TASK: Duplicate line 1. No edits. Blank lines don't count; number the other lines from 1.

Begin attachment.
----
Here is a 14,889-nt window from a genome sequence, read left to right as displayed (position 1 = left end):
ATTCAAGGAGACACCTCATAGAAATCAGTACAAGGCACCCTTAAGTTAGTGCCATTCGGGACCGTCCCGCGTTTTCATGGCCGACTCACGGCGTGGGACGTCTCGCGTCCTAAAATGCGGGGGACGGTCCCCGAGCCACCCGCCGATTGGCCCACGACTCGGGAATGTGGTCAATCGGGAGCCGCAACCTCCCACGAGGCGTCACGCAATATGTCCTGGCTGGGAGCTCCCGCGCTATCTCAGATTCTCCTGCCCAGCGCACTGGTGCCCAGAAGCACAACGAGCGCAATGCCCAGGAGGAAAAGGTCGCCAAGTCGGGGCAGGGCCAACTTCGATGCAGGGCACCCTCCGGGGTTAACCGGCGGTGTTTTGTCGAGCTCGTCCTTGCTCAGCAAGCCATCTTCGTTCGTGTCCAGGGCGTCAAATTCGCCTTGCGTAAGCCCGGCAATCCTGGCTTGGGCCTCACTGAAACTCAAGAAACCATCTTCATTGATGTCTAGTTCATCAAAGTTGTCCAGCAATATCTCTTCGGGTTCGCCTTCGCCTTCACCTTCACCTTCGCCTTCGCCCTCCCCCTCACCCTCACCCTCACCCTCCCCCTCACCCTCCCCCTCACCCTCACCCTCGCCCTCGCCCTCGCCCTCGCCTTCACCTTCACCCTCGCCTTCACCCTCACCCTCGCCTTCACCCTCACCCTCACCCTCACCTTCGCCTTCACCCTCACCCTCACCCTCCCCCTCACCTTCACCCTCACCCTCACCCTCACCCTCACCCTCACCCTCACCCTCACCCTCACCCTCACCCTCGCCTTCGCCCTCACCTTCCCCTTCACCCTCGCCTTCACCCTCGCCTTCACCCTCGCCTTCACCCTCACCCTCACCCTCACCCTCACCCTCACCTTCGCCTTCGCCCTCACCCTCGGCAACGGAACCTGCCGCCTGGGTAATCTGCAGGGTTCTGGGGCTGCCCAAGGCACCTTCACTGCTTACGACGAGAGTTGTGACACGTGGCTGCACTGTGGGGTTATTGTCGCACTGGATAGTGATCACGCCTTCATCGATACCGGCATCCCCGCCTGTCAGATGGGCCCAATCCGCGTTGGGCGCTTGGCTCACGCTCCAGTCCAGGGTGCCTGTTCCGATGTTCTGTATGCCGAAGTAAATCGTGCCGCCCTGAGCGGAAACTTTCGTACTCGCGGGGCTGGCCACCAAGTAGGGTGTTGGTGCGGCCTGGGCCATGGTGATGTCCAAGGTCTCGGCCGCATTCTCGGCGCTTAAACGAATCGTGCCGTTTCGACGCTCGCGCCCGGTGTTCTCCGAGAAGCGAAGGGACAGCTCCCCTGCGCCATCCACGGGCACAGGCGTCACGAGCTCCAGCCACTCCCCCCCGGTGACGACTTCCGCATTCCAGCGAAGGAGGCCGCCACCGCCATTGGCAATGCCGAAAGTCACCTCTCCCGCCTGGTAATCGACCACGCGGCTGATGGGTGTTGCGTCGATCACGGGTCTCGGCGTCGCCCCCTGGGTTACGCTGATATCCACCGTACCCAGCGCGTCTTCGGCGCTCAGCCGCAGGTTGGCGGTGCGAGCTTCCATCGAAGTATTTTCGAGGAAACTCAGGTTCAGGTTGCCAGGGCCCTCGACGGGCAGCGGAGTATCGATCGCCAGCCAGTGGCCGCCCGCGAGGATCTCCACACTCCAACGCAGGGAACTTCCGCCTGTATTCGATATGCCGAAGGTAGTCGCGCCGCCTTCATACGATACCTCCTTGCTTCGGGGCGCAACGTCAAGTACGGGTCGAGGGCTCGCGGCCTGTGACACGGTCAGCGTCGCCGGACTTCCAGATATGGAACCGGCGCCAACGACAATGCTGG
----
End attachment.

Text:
Here is a 14,889-nt window from a genome sequence, read left to right as displayed (position 1 = left end):